How many times have you seen someone interesting coming towards you, only to react too slowly and miss the moment? Well, there’s no need to kick yourself and abandon the situation. We all know that “stalking” can have unpleasant connotations, but in the world of the street photographer it is a useful tool at our disposal. In this context it doesn’t mean making a nuisance of yourself or doing anything illegal; when we “stalk” someone, we simply maneuver ourselves into the best position to get the shot we want.
Find someone on the street who looks “interesting’.’ That could mean someone who looks eccentric, is smartly dressed, good looking, outrageous, or peculiar, or somebody doing something out of character or out of context. For example, imagine this scenario: there’s the unlikely scene of a nun walking along smoking a cigarette. She’s across the street from you, but is walking slowly. Your best shot will probably be head-on so you need to get in front of her.
Your plan would be to follow her from your side of the street, gradually getting ahead of her and then crossing over to her side of the street when you see a good spot for the shot. Get 30 paces or so ahead of her, then casually lean in a shop doorway. Have your camera at eye level, pretending to be looking at something in the distance and then, when she walks into your frame-click!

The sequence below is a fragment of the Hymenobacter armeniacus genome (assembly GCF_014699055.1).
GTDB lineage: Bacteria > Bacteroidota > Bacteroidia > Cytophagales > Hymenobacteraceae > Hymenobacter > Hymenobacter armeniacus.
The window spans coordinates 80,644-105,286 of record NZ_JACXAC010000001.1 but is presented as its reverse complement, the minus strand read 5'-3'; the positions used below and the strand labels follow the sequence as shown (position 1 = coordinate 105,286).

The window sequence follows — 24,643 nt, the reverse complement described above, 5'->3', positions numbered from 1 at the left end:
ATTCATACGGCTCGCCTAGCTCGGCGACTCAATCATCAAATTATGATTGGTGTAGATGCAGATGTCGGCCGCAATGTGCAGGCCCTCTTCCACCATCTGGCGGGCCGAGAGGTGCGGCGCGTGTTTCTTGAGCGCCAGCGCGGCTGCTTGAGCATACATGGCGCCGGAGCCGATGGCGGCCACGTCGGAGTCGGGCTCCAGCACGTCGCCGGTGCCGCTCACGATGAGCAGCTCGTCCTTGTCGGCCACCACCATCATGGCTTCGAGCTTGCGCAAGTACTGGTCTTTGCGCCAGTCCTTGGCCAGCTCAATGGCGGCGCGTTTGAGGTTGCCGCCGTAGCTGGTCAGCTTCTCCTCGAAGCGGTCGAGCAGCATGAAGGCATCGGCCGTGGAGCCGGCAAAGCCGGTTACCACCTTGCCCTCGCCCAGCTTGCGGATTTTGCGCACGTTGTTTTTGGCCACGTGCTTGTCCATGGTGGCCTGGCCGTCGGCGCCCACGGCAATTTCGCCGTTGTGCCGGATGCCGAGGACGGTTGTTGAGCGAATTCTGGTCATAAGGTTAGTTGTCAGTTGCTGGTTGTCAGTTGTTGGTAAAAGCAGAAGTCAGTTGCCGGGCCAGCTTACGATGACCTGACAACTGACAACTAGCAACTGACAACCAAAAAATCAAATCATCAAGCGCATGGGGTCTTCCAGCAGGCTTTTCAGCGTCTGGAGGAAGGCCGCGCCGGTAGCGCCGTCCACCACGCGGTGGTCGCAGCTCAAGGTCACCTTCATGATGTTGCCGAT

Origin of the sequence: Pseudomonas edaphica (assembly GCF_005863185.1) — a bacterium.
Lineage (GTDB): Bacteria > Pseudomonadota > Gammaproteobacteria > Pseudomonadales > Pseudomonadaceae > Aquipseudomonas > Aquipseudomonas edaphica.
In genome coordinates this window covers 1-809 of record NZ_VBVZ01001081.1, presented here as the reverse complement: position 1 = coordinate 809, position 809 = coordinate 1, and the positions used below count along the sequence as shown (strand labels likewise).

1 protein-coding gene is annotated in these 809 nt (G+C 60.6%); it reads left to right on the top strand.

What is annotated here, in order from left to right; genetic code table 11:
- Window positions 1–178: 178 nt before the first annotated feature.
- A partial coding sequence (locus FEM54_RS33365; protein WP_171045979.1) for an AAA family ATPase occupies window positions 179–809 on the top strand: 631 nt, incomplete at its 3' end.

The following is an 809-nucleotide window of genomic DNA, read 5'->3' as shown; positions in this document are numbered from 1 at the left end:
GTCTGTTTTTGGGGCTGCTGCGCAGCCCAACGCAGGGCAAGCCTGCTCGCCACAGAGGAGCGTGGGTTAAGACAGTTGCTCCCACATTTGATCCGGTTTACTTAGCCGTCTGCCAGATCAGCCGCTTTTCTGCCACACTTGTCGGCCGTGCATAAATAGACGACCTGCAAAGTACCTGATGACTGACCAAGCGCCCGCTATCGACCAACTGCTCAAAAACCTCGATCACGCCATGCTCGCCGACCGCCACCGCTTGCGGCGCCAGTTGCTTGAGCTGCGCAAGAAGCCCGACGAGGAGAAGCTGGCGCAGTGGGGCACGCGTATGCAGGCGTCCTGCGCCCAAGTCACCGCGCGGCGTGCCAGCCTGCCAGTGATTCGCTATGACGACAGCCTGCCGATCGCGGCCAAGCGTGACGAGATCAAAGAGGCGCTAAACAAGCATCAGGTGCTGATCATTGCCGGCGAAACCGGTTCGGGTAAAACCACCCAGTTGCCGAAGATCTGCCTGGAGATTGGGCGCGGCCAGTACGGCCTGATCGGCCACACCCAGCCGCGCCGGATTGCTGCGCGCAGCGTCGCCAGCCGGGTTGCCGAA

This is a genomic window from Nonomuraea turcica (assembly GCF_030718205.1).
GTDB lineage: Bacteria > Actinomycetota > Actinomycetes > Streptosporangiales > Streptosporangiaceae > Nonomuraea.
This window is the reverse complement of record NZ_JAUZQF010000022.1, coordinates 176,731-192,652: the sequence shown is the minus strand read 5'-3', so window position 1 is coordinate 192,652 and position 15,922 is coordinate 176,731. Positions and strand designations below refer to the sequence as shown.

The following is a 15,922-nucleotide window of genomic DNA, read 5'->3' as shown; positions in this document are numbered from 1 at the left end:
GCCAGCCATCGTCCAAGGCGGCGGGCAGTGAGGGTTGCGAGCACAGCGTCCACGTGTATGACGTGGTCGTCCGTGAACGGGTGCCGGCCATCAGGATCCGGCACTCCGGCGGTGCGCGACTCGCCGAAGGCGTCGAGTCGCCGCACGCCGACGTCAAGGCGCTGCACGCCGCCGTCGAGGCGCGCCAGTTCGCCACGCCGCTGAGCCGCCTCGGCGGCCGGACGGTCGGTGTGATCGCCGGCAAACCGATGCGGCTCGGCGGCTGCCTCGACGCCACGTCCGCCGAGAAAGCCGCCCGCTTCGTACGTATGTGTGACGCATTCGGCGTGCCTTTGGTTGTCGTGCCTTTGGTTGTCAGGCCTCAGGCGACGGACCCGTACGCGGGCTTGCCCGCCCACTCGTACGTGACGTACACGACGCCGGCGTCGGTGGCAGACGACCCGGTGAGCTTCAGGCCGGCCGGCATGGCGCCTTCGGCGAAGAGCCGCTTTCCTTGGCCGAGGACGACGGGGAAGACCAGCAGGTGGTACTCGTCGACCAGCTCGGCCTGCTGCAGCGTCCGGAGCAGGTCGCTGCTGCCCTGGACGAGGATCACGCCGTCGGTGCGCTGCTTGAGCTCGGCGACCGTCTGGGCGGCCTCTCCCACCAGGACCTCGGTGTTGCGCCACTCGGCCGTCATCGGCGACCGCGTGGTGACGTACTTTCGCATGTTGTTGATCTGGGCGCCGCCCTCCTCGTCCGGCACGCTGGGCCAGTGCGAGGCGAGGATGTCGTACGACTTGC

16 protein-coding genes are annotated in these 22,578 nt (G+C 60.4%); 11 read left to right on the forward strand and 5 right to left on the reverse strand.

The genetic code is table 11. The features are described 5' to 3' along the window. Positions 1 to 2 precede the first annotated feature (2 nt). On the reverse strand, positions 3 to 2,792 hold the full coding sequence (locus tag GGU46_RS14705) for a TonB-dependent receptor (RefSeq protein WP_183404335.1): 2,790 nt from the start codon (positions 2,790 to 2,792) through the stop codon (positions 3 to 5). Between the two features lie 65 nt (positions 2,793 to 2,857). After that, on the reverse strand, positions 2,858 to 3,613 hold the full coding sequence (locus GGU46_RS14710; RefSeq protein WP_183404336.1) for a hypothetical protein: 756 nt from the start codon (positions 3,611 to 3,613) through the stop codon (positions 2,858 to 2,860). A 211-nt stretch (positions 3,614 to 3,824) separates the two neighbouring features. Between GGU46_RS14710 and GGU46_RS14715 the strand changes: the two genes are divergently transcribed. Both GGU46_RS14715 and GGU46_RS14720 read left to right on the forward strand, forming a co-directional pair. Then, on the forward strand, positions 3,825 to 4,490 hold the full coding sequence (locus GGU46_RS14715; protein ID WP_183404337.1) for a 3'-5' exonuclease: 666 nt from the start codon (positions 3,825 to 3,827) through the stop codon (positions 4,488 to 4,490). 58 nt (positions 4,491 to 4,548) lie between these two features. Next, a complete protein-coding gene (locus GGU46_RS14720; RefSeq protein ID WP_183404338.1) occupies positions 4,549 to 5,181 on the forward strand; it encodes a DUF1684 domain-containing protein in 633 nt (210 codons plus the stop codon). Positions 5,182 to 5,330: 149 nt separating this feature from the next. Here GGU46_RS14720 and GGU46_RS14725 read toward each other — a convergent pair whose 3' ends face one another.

If you don’t get the shot you need first time around, don’t give up; go through the same exercise again. People are usually self-absorbed-especially in big cities-and won’t even notice you. Practice doing this a few times to create a series of four final photographs and you’ll see how easy it is.
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- Carry the minimum amount of camera gear so you don’t look like a photographer! If you look like a tourist you are more likely to get the shot you want without any hassle.
- Use the “set it and forget it” rule. Pre-set your camera with your desired settings (zone focusing is a great help here) so all you have to do is frame and shoot.
- Use a fast shutter speed as your subject will probably be moving.
- To avoid confrontations or problems surrounding privacy laws, always do this on the street, rather than in a private place.
- Don’t bother trying to get too close to your subject; it’s no bad thing if you include some background context.